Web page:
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FROM THE BOARD PRESIDENT The Midland-Odessa Symphony & Chorale Board of Directors would like to welcome you to the beautiful Wagner Noel Performing Arts Center for the 2019-2020 season. We hope you are as excited as we are about the wide range of musical selections our Maestro, Gary Lewis, has selected for the 57th season of MOSC. Technology provides most of us unlimited access to music and arts in the palm of our hand. However, enjoying the experience of a live orchestra inspires each of us and allows us to be part of a community experience and revel "in the moment." This season will not disappoint! It begins with the most well-known piece of western music in the world Beethoven's Symphony No. 5. The Masterworks Series also includes Tchaikovsky in November, From East to West, featuring our own Kevin Young on tuba in January, and concludes in April with The Planets. The Pops and Family Series begins in October with the popular Film Concert Live performance of The Addams Family, followed in December by the always entertaining Sounds of the Season. March will feature Rodgers & Hammerstein with Broadway performers and the series will finish in May with a family concert, Wizards, Witches & Fantastic Beasts. I would be remiss if I did not mention our wonderful Chamber Concerts which are usually held on Sunday afternoon. The West Texas Winds, Permian Basin String Quartet and Lone Star Brass provide a wide palette of classical and contemporary music in a more intimate setting. Our amazing Chorale will be performing their concerts in October and April. For specific dates and locations of these performances, please check our website MOSC.org. It is going to be a great season and we hope you will share in the experience. The Midland-Odessa Symphony & Choral graciously recognizes and salutes the generous support of our advertisers, concert goers, friends and patrons. We are excited to bring orchestral music to the community and are forever grateful for the opportunity to bring live music to the Basin. Carolina Keith MOSC Board President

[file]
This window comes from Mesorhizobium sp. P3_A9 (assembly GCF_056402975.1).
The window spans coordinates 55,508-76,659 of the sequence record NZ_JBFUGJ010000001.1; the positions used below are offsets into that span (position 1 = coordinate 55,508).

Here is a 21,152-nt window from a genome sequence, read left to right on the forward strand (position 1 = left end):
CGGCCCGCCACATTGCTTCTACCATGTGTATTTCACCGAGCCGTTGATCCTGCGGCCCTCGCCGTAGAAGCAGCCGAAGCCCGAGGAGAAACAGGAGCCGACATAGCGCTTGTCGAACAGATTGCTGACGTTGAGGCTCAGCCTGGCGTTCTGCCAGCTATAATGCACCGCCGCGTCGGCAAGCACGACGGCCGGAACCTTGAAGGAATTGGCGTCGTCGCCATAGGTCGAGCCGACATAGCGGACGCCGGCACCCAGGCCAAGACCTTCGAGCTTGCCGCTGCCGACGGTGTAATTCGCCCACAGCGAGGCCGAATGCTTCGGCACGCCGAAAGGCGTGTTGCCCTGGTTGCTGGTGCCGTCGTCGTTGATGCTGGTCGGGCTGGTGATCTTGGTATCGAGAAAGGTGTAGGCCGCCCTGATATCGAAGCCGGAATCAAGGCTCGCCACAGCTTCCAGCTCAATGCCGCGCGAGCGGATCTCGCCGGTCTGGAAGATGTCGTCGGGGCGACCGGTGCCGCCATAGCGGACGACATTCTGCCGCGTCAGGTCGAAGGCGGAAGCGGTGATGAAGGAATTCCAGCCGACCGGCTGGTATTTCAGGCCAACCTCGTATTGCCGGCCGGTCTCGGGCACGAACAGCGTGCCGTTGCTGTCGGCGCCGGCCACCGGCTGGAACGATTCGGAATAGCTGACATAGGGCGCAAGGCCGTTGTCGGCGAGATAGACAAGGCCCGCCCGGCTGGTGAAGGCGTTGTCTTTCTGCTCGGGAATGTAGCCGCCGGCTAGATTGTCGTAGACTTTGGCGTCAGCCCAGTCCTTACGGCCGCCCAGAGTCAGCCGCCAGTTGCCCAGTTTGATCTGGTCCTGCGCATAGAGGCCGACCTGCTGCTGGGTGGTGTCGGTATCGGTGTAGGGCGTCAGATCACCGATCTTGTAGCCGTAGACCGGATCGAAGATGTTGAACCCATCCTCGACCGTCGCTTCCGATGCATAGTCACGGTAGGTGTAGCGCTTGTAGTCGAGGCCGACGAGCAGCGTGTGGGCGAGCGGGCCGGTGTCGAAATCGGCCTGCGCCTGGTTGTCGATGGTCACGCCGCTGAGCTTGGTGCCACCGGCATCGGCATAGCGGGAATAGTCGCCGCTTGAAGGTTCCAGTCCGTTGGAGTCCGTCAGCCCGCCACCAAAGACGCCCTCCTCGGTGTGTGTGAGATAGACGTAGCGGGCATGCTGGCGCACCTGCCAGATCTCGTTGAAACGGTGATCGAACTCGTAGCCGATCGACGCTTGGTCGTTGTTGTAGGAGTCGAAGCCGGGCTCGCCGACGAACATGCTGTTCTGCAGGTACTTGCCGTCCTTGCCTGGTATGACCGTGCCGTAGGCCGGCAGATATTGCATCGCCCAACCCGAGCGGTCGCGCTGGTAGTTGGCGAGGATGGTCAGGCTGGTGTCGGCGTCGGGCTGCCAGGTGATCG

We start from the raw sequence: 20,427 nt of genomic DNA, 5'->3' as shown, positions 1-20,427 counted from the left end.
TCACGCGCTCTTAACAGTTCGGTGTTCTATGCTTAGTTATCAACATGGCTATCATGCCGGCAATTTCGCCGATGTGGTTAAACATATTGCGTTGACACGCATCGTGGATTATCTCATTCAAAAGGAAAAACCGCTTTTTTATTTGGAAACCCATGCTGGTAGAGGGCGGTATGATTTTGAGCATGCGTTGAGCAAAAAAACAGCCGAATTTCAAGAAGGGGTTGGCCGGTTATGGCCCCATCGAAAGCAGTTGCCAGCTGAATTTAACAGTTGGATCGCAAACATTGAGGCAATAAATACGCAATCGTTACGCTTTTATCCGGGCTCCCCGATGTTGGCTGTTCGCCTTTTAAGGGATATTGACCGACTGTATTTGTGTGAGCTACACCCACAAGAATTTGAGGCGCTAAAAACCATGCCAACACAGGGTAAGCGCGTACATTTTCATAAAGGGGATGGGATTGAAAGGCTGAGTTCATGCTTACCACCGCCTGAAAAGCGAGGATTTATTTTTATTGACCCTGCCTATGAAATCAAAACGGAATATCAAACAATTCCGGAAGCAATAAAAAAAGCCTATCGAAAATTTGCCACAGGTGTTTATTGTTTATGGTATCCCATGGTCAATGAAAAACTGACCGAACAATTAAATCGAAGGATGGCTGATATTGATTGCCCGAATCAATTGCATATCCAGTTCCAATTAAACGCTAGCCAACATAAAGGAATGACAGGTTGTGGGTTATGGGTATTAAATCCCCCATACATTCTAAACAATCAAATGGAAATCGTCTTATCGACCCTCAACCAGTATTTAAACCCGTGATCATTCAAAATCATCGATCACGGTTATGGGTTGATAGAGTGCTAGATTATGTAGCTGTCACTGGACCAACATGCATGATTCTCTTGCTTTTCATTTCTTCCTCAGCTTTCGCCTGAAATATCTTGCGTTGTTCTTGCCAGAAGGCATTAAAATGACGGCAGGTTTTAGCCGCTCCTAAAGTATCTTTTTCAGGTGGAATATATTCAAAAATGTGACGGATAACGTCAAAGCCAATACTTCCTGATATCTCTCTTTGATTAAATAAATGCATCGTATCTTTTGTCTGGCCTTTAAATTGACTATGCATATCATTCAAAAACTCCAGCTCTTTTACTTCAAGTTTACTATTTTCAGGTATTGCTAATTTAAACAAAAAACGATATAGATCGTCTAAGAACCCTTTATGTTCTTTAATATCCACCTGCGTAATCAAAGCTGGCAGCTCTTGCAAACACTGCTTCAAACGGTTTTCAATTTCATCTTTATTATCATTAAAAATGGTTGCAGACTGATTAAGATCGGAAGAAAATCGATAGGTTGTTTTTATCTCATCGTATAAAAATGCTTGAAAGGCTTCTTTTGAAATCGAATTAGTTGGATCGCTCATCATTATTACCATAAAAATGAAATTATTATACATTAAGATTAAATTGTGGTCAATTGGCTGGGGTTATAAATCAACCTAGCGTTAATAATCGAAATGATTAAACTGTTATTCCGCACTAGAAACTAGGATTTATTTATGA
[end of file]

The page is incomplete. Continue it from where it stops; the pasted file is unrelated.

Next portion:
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FROM THE EXECUTIVE DIRECTOR Welcome to Tonight’s Concert! We are so pleased that you have chosen to join us here tonight as your presence supports MOSC as the premiere arts organization in the Permian Basin. You may be surprised to learn that MOSC provides a wide variety of music entertainment and enrichment throughout the season in addition to our Masterworks and Pops & Family Concerts. We have a youth choir (Voices of the Permian Basin) of over seventy voices and an adult choir (Symphony Chorale) of a similar size, both performing concerts throughout the season. Our three instrumental ensembles, Lone Star Brass, Permian Basin Strings and the West Texas Winds perform two chamber concerts per year, participate in our music education programs at ECISD and MISD schools and are available to book for special events. We are so proud to bring quality music to our community and can continue to do so because of your patronage. As the case with most symphony orchestras throughout the United States, MOSC’s ticket revenue covers only 22% of our annual expenses. We rely on our annual fund drive donations, concert sponsorships, guild donations, endowment distributions, annual fundraiser concert revenue and grant revenue to achieve the remaining 78% of our needed revenue. Along with your attendance at our many events, we also hope you will consider supporting MOSC by donating to the annual fund drive or providing a Legacy gift to our endowment that supports MOSC now and in perpetuity. As a non-profit 501(c)3 organization, your support through all our giving-opportunities is tax deductible. To make a donation, use our website at mosc.org or contact Violet Singh, our Development Director who will be happy to visit with you about making a Legacy gift or other financial support. We hope you enjoy our concerts throughout the season as much as we enjoy bringing them to you. Again, thank you for making MOSC such an important presence in the Basin. Jeannette Kolokoff MOSC Executive Director